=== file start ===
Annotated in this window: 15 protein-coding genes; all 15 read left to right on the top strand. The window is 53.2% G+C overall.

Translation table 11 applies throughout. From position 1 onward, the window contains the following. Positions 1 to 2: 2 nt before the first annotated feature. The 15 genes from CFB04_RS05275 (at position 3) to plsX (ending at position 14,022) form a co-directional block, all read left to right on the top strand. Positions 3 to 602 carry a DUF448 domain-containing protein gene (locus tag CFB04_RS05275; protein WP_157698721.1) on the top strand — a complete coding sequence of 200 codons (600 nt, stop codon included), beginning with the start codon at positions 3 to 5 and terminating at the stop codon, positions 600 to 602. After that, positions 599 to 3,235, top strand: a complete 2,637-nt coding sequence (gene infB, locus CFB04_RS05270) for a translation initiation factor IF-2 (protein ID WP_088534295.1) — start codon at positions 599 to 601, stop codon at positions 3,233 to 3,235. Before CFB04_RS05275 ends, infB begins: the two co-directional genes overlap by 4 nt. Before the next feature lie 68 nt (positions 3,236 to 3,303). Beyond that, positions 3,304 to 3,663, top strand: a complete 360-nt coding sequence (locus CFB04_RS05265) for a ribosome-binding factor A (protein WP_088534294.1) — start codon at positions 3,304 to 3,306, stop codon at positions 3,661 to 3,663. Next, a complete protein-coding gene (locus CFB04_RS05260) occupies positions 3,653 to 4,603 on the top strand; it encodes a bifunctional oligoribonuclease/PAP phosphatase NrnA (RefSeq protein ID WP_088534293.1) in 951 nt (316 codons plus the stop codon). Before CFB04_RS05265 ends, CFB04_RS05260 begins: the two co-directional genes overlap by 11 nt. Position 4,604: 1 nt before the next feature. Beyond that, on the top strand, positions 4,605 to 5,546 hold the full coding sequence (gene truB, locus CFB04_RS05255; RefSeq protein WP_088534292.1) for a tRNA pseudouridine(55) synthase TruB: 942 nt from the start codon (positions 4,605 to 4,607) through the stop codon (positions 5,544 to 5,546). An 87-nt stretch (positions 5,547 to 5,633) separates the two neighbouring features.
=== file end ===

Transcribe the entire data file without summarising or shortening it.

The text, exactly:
Annotated in this window: 15 protein-coding genes; all 15 read left to right on the top strand. The window is 53.2% G+C overall.

Translation table 11 applies throughout. From position 1 onward, the window contains the following. Positions 1 to 2: 2 nt before the first annotated feature. The 15 genes from CFB04_RS05275 (at position 3) to plsX (ending at position 14,022) form a co-directional block, all read left to right on the top strand. Positions 3 to 602 carry a DUF448 domain-containing protein gene (locus tag CFB04_RS05275; protein WP_157698721.1) on the top strand — a complete coding sequence of 200 codons (600 nt, stop codon included), beginning with the start codon at positions 3 to 5 and terminating at the stop codon, positions 600 to 602. After that, positions 599 to 3,235, top strand: a complete 2,637-nt coding sequence (gene infB, locus CFB04_RS05270) for a translation initiation factor IF-2 (protein ID WP_088534295.1) — start codon at positions 599 to 601, stop codon at positions 3,233 to 3,235. Before CFB04_RS05275 ends, infB begins: the two co-directional genes overlap by 4 nt. Before the next feature lie 68 nt (positions 3,236 to 3,303). Beyond that, positions 3,304 to 3,663, top strand: a complete 360-nt coding sequence (locus CFB04_RS05265) for a ribosome-binding factor A (protein WP_088534294.1) — start codon at positions 3,304 to 3,306, stop codon at positions 3,661 to 3,663. Next, a complete protein-coding gene (locus CFB04_RS05260) occupies positions 3,653 to 4,603 on the top strand; it encodes a bifunctional oligoribonuclease/PAP phosphatase NrnA (RefSeq protein ID WP_088534293.1) in 951 nt (316 codons plus the stop codon). Before CFB04_RS05265 ends, CFB04_RS05260 begins: the two co-directional genes overlap by 11 nt. Position 4,604: 1 nt before the next feature. Beyond that, on the top strand, positions 4,605 to 5,546 hold the full coding sequence (gene truB, locus CFB04_RS05255; RefSeq protein WP_088534292.1) for a tRNA pseudouridine(55) synthase TruB: 942 nt from the start codon (positions 4,605 to 4,607) through the stop codon (positions 5,544 to 5,546). An 87-nt stretch (positions 5,547 to 5,633) separates the two neighbouring features.